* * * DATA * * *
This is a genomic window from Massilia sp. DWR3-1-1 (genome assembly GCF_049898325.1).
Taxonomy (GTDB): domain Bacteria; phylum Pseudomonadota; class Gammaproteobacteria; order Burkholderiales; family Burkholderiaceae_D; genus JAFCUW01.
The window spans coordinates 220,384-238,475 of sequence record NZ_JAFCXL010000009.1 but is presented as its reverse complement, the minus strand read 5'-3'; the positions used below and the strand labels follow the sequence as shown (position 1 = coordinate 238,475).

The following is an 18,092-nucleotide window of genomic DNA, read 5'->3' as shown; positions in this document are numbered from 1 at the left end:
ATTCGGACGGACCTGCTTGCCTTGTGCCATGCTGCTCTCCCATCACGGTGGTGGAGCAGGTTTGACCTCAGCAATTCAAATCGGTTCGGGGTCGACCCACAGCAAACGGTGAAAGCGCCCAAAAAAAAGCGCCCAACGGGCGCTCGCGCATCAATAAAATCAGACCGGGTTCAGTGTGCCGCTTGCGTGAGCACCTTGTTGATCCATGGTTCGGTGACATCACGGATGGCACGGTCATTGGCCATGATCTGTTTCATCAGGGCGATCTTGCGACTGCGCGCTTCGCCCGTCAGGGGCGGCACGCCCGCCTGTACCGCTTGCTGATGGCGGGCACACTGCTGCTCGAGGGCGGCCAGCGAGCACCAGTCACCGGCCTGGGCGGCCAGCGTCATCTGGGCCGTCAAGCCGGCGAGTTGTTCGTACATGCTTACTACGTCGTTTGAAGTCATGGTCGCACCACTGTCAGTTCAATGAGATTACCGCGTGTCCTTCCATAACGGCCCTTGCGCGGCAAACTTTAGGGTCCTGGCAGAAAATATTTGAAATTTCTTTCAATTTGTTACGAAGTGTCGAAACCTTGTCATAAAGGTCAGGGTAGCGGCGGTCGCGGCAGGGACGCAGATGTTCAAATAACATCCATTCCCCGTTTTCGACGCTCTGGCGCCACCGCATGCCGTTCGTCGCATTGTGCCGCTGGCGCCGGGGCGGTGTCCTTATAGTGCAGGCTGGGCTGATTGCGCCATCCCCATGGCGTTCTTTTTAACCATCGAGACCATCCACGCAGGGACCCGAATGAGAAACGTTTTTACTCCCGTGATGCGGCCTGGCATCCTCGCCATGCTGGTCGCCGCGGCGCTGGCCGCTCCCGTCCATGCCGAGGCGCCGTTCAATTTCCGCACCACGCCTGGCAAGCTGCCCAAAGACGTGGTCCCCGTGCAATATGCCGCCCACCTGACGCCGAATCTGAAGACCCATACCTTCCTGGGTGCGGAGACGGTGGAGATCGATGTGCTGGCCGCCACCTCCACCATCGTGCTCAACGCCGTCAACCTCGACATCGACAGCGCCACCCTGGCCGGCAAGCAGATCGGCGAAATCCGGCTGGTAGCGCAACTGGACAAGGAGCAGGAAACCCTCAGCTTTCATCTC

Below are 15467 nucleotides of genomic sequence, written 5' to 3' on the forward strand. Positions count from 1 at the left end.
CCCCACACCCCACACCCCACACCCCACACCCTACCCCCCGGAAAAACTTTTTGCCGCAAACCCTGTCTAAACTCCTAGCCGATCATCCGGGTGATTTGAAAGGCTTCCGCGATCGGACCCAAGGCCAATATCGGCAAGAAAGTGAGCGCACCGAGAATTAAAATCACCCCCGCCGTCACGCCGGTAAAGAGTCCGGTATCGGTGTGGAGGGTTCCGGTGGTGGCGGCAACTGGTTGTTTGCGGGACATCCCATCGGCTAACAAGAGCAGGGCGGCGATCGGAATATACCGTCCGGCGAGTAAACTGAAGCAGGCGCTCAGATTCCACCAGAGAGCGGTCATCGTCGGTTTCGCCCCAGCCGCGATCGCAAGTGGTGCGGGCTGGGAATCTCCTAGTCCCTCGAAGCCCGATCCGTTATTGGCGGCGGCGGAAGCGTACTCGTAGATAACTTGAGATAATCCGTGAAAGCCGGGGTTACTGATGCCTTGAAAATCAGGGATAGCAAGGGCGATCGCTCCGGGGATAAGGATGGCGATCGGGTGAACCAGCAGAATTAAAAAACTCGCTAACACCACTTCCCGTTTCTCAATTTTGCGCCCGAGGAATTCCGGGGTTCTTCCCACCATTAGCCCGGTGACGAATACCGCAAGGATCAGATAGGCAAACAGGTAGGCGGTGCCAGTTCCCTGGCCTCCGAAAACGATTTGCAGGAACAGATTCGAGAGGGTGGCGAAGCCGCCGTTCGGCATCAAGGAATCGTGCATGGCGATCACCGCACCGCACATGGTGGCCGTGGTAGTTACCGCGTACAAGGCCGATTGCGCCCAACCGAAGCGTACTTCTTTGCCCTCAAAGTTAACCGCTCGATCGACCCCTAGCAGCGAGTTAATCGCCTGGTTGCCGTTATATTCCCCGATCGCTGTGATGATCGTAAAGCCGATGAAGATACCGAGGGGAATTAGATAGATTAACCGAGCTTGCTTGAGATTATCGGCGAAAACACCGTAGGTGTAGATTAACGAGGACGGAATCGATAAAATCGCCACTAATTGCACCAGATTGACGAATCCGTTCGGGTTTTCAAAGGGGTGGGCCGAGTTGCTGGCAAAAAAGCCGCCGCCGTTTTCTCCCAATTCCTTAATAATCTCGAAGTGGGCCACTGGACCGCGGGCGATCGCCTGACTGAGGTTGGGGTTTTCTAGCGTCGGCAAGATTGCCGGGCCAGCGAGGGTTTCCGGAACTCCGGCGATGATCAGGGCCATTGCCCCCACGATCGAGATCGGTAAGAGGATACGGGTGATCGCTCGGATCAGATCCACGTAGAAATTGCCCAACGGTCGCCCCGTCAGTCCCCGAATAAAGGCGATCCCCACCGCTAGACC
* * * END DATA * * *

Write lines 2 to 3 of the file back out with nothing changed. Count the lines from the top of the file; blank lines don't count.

Taxonomy (GTDB): domain Bacteria; phylum Pseudomonadota; class Gammaproteobacteria; order Burkholderiales; family Burkholderiaceae_D; genus JAFCUW01.
The window spans coordinates 220,384-238,475 of sequence record NZ_JAFCXL010000009.1 but is presented as its reverse complement, the minus strand read 5'-3'; the positions used below and the strand labels follow the sequence as shown (position 1 = coordinate 238,475).